University of Oxford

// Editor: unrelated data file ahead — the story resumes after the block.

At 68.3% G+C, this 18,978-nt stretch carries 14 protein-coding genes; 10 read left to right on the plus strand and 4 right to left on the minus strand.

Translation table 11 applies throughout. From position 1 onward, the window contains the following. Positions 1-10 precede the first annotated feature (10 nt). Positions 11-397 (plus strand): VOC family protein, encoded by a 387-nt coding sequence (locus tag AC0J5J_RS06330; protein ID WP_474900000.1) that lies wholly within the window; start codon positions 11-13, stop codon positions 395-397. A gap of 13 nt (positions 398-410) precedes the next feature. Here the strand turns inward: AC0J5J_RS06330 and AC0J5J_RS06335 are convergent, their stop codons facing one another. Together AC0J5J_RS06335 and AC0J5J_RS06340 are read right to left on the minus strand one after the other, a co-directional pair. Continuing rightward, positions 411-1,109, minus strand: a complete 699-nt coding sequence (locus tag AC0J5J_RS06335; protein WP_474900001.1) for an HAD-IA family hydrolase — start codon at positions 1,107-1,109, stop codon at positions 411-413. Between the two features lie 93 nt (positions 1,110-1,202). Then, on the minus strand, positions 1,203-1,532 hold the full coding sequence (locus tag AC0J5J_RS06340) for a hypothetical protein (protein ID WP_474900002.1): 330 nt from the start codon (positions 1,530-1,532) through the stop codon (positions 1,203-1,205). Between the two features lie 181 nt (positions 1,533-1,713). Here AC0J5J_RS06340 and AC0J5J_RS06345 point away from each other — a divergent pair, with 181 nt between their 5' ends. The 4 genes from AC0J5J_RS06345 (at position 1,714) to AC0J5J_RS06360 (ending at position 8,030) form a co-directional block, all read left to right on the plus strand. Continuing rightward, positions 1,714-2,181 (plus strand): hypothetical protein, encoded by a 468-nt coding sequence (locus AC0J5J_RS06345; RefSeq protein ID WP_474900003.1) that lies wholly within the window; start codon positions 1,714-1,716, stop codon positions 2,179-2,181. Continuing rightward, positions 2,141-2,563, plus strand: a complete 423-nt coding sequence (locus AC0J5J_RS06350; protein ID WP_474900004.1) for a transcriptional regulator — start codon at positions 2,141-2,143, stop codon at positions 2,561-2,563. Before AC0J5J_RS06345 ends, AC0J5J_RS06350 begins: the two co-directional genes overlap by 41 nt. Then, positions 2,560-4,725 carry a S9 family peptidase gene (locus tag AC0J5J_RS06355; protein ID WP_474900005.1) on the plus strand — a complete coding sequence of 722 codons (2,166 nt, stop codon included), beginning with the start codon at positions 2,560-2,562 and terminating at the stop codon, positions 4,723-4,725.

In this brilliant book, Lise Morjé Howard performs critical conceptual housekeeping and crisp theorizing for how we study peace operations – an area where theories tend to be imported from conflict research. She picks intellectual fights with different approaches and challenges their assessments of peacekeeping according to causal mechanisms based on military security guarantees and explanations on local ownership. She shows that the question of whether peacekeeping works has been clearly and systematically answered and scrutinizes a crucial question: how does peacekeeping work? Howard offers power – defined as persuasion, inducement and coercion – as a key central element through which peace operations fulfil their mandates. Further, she excels in developing a keener understanding of material and ideational forms of power: Persuasion is 'a social process of interaction wherein one entity changes behavior in another, in the absence of overt material or coercion'. Inducement 'entails material and institutional incentives to change a person's behavior' and coercion is 'the act of using, or threatening to use, force in order to gain compliance'. Each form of power, according to the author, has different mechanisms: Power as persuasion, among many practices, is performed via mediation, shaming, public information and symbolic displays; inducement is exercised through incentives of development and humanitarian aid, but also sanctions and market restrictions; and coercive power can be mapped into compellence, deterrence, defense, surveillance and arrest. She provides in-depth qualitative empirical material on UN operations deployed in Namibia, Lebanon, and the Central African Republic. This book is also a strikingly effective (and all-too-rare) example of using ethnographic methods to establish cause-effect relationships. While not providing the final word on peace operations, Howard has helped us make better sense of their core mechanisms.